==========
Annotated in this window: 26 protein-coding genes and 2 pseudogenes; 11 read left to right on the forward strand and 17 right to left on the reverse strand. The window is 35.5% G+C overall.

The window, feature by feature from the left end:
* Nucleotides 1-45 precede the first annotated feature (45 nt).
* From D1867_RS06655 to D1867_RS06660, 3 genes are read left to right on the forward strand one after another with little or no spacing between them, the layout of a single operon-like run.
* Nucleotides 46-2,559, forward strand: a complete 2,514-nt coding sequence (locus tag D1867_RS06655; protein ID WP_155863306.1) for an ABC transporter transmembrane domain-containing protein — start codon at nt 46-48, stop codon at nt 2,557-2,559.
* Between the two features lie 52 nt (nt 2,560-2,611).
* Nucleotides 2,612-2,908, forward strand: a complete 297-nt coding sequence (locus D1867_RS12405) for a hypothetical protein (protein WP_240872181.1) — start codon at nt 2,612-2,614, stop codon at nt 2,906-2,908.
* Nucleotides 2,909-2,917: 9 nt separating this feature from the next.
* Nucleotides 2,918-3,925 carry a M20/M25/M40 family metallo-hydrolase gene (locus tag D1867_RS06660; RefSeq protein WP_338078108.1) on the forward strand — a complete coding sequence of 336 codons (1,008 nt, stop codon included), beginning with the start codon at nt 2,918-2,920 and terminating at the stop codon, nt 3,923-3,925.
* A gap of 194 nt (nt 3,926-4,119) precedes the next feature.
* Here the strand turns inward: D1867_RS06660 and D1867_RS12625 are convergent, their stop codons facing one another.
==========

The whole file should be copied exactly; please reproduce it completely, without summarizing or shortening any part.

Annotated in this window: 26 protein-coding genes and 2 pseudogenes; 11 read left to right on the forward strand and 17 right to left on the reverse strand. The window is 35.5% G+C overall.

The window, feature by feature from the left end:
* Nucleotides 1-45 precede the first annotated feature (45 nt).
* From D1867_RS06655 to D1867_RS06660, 3 genes are read left to right on the forward strand one after another with little or no spacing between them, the layout of a single operon-like run.
* Nucleotides 46-2,559, forward strand: a complete 2,514-nt coding sequence (locus tag D1867_RS06655; protein ID WP_155863306.1) for an ABC transporter transmembrane domain-containing protein — start codon at nt 46-48, stop codon at nt 2,557-2,559.
* Between the two features lie 52 nt (nt 2,560-2,611).
* Nucleotides 2,612-2,908, forward strand: a complete 297-nt coding sequence (locus D1867_RS12405) for a hypothetical protein (protein WP_240872181.1) — start codon at nt 2,612-2,614, stop codon at nt 2,906-2,908.
* Nucleotides 2,909-2,917: 9 nt separating this feature from the next.
* Nucleotides 2,918-3,925 carry a M20/M25/M40 family metallo-hydrolase gene (locus tag D1867_RS06660; RefSeq protein WP_338078108.1) on the forward strand — a complete coding sequence of 336 codons (1,008 nt, stop codon included), beginning with the start codon at nt 2,918-2,920 and terminating at the stop codon, nt 3,923-3,925.
* A gap of 194 nt (nt 3,926-4,119) precedes the next feature.
* Here the strand turns inward: D1867_RS06660 and D1867_RS12625 are convergent, their stop codons facing one another.